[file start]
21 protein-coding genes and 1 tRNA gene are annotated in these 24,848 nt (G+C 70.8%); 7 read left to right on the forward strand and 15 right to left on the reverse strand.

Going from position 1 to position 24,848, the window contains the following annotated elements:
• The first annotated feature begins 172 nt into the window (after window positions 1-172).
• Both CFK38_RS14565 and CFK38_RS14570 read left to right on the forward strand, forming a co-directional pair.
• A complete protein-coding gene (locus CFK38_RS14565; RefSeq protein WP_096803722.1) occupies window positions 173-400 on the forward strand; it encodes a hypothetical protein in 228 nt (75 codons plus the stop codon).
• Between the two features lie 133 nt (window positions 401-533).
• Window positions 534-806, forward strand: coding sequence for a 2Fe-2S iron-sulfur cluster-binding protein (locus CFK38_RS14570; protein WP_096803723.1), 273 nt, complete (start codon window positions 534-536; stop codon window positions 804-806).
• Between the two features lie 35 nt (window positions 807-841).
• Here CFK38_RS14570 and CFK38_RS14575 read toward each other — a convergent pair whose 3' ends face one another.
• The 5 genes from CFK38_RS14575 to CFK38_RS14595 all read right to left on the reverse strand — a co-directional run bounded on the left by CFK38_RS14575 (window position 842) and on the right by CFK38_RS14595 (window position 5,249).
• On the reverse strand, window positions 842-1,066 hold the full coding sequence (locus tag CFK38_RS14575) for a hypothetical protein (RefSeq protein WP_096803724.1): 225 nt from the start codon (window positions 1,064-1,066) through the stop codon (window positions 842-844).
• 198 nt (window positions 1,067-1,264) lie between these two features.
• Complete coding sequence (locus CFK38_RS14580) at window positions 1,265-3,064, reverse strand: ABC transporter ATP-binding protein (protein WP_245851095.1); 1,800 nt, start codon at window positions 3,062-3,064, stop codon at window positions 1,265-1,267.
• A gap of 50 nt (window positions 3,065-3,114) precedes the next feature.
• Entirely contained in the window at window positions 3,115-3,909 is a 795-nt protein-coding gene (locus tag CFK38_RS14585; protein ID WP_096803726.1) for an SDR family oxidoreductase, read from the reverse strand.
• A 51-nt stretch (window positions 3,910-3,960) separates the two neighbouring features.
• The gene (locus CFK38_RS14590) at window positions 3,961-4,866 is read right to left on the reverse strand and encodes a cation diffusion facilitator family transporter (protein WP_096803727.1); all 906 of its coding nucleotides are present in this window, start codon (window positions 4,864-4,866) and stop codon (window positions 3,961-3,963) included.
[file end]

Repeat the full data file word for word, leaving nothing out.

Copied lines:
21 protein-coding genes and 1 tRNA gene are annotated in these 24,848 nt (G+C 70.8%); 7 read left to right on the forward strand and 15 right to left on the reverse strand.

Going from position 1 to position 24,848, the window contains the following annotated elements:
• The first annotated feature begins 172 nt into the window (after window positions 1-172).
• Both CFK38_RS14565 and CFK38_RS14570 read left to right on the forward strand, forming a co-directional pair.
• A complete protein-coding gene (locus CFK38_RS14565; RefSeq protein WP_096803722.1) occupies window positions 173-400 on the forward strand; it encodes a hypothetical protein in 228 nt (75 codons plus the stop codon).
• Between the two features lie 133 nt (window positions 401-533).
• Window positions 534-806, forward strand: coding sequence for a 2Fe-2S iron-sulfur cluster-binding protein (locus CFK38_RS14570; protein WP_096803723.1), 273 nt, complete (start codon window positions 534-536; stop codon window positions 804-806).
• Between the two features lie 35 nt (window positions 807-841).
• Here CFK38_RS14570 and CFK38_RS14575 read toward each other — a convergent pair whose 3' ends face one another.
• The 5 genes from CFK38_RS14575 to CFK38_RS14595 all read right to left on the reverse strand — a co-directional run bounded on the left by CFK38_RS14575 (window position 842) and on the right by CFK38_RS14595 (window position 5,249).
• On the reverse strand, window positions 842-1,066 hold the full coding sequence (locus tag CFK38_RS14575) for a hypothetical protein (RefSeq protein WP_096803724.1): 225 nt from the start codon (window positions 1,064-1,066) through the stop codon (window positions 842-844).
• 198 nt (window positions 1,067-1,264) lie between these two features.
• Complete coding sequence (locus CFK38_RS14580) at window positions 1,265-3,064, reverse strand: ABC transporter ATP-binding protein (protein WP_245851095.1); 1,800 nt, start codon at window positions 3,062-3,064, stop codon at window positions 1,265-1,267.
• A gap of 50 nt (window positions 3,065-3,114) precedes the next feature.
• Entirely contained in the window at window positions 3,115-3,909 is a 795-nt protein-coding gene (locus tag CFK38_RS14585; protein ID WP_096803726.1) for an SDR family oxidoreductase, read from the reverse strand.
• A 51-nt stretch (window positions 3,910-3,960) separates the two neighbouring features.
• The gene (locus CFK38_RS14590) at window positions 3,961-4,866 is read right to left on the reverse strand and encodes a cation diffusion facilitator family transporter (protein WP_096803727.1); all 906 of its coding nucleotides are present in this window, start codon (window positions 4,864-4,866) and stop codon (window positions 3,961-3,963) included.